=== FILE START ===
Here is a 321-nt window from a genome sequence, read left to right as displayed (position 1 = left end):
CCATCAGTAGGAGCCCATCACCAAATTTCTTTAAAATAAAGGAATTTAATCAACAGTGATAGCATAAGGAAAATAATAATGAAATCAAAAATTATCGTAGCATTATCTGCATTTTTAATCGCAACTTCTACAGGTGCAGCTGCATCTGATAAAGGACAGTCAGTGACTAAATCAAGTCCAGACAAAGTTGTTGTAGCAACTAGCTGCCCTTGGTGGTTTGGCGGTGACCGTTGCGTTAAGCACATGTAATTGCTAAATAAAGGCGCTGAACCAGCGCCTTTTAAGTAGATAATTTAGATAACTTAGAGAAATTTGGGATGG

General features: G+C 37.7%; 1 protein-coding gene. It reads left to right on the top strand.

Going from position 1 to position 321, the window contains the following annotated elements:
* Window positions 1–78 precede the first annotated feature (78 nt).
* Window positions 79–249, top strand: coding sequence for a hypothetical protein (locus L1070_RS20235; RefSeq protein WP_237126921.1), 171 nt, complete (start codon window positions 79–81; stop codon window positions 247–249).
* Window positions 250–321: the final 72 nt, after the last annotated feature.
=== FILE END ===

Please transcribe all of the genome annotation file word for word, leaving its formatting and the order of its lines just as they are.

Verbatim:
Here is a 321-nt window from a genome sequence, read left to right as displayed (position 1 = left end):
CCATCAGTAGGAGCCCATCACCAAATTTCTTTAAAATAAAGGAATTTAATCAACAGTGATAGCATAAGGAAAATAATAATGAAATCAAAAATTATCGTAGCATTATCTGCATTTTTAATCGCAACTTCTACAGGTGCAGCTGCATCTGATAAAGGACAGTCAGTGACTAAATCAAGTCCAGACAAAGTTGTTGTAGCAACTAGCTGCCCTTGGTGGTTTGGCGGTGACCGTTGCGTTAAGCACATGTAATTGCTAAATAAAGGCGCTGAACCAGCGCCTTTTAAGTAGATAATTTAGATAACTTAGAGAAATTTGGGATGG

General features: G+C 37.7%; 1 protein-coding gene. It reads left to right on the top strand.

Going from position 1 to position 321, the window contains the following annotated elements:
* Window positions 1–78 precede the first annotated feature (78 nt).
* Window positions 79–249, top strand: coding sequence for a hypothetical protein (locus L1070_RS20235; RefSeq protein WP_237126921.1), 171 nt, complete (start codon window positions 79–81; stop codon window positions 247–249).
* Window positions 250–321: the final 72 nt, after the last annotated feature.